For Freud narcissism was a soothing of the self as a sexual object. According to his essay On Narcissism (1914) Freud wrote that narcissism is a normal maturational phase of healthy development in all children. He further stated that narcissism is complement to the egoism of the instinct for self-preservation. However he assumed that in healthy development an individual move away from primary narcissism and invests his / her libidinal energy into another person rather than themselves.

As Freud believed narcissist is someone who was primarily focused on self-preservation, who was independent, not easily intimidated, aggressive, extraverted, high in activity, and unable to love or commit in relationships. (Konrath, ‎2007). According to the Italian Psychoanalyst, Sergio Benvenuto Freud's first use of the word ‘narcissism ‘in 1910 and Freud wrote: "[Homosexuals] identify themselves with a woman and take themselves as their sexual object …..they proceed from a narcissistic basis and look for a young man who resembles themselves and whom they may love as their mother loved them.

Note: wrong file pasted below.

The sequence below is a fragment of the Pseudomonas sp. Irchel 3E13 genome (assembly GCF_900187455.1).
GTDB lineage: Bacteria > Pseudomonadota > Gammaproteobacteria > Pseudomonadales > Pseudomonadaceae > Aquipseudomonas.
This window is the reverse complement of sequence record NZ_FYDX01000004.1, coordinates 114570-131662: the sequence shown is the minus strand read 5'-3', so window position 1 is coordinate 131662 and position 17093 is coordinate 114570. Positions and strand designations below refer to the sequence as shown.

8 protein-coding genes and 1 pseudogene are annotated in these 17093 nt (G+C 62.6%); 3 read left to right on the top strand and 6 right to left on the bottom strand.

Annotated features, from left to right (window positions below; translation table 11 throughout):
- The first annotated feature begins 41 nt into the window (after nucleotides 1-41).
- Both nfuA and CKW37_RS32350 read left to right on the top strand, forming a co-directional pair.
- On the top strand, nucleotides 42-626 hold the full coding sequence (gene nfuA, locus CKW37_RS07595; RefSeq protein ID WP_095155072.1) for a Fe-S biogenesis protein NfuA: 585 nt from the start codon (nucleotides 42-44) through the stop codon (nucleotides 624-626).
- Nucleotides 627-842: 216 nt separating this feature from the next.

The individual diagnosed with Narcissistic Personality Disorder presents with grandiosity, extreme self-involvement, and lack of interest in and empathy for others (McNeal, 2003).

According to the DSM description Narcissistic Personality Disorder (NPD) is a personality disorder. An individual with NPD has a grandiose sense of self-importance. He / she is  preoccupied with fantasies of unlimited success, power, brilliance, beauty, or ideal love and believes that he or she is "special" and unique and can only be understood by, or should associate with, other special or high-status people and  requires excessive admiration. He / she lacks empathy and interpersonally exploitative.